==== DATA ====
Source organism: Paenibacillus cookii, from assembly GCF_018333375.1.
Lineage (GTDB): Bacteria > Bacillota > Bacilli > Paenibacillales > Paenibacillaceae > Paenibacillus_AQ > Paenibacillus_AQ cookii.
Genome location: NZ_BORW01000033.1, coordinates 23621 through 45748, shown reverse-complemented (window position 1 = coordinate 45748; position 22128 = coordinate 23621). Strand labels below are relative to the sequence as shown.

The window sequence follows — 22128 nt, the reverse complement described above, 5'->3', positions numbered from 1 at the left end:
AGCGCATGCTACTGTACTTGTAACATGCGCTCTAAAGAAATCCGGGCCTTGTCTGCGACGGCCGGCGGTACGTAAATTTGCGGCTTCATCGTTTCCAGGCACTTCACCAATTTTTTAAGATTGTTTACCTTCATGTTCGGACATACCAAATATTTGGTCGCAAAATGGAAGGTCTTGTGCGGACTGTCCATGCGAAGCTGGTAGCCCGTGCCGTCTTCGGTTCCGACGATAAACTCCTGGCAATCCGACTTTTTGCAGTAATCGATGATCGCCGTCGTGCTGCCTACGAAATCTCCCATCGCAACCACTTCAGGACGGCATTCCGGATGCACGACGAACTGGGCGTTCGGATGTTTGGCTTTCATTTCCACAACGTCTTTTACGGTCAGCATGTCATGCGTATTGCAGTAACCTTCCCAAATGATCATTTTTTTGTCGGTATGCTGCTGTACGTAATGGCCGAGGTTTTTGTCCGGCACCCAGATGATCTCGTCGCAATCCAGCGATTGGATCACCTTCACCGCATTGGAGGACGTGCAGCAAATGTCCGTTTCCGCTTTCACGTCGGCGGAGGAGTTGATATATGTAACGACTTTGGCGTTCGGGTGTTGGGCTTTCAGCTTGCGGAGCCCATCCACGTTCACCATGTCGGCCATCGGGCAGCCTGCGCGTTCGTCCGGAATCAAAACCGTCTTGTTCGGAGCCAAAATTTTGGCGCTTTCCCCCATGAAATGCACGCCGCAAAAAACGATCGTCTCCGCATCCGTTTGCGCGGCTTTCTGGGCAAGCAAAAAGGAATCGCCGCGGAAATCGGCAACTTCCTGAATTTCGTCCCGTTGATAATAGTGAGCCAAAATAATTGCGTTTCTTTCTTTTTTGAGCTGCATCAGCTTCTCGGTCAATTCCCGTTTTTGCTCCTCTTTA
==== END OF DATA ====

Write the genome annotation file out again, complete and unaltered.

Source organism: Paenibacillus cookii, from assembly GCF_018333375.1.
Lineage (GTDB): Bacteria > Bacillota > Bacilli > Paenibacillales > Paenibacillaceae > Paenibacillus_AQ > Paenibacillus_AQ cookii.
Genome location: NZ_BORW01000033.1, coordinates 23621 through 45748, shown reverse-complemented (window position 1 = coordinate 45748; position 22128 = coordinate 23621). Strand labels below are relative to the sequence as shown.

The window sequence follows — 22128 nt, the reverse complement described above, 5'->3', positions numbered from 1 at the left end:
AGCGCATGCTACTGTACTTGTAACATGCGCTCTAAAGAAATCCGGGCCTTGTCTGCGACGGCCGGCGGTACGTAAATTTGCGGCTTCATCGTTTCCAGGCACTTCACCAATTTTTTAAGATTGTTTACCTTCATGTTCGGACATACCAAATATTTGGTCGCAAAATGGAAGGTCTTGTGCGGACTGTCCATGCGAAGCTGGTAGCCCGTGCCGTCTTCGGTTCCGACGATAAACTCCTGGCAATCCGACTTTTTGCAGTAATCGATGATCGCCGTCGTGCTGCCTACGAAATCTCCCATCGCAACCACTTCAGGACGGCATTCCGGATGCACGACGAACTGGGCGTTCGGATGTTTGGCTTTCATTTCCACAACGTCTTTTACGGTCAGCATGTCATGCGTATTGCAGTAACCTTCCCAAATGATCATTTTTTTGTCGGTATGCTGCTGTACGTAATGGCCGAGGTTTTTGTCCGGCACCCAGATGATCTCGTCGCAATCCAGCGATTGGATCACCTTCACCGCATTGGAGGACGTGCAGCAAATGTCCGTTTCCGCTTTCACGTCGGCGGAGGAGTTGATATATGTAACGACTTTGGCGTTCGGGTGTTGGGCTTTCAGCTTGCGGAGCCCATCCACGTTCACCATGTCGGCCATCGGGCAGCCTGCGCGTTCGTCCGGAATCAAAACCGTCTTGTTCGGAGCCAAAATTTTGGCGCTTTCCCCCATGAAATGCACGCCGCAAAAAACGATCGTCTCCGCATCCGTTTGCGCGGCTTTCTGGGCAAGCAAAAAGGAATCGCCGCGGAAATCGGCAACTTCCTGAATTTCGTCCCGTTGATAATAGTGAGCCAAAATAATTGCGTTTCTTTCTTTTTTGAGCTGCATCAGCTTCTCGGTCAATTCCCGTTTTTGCTCCTCTTTA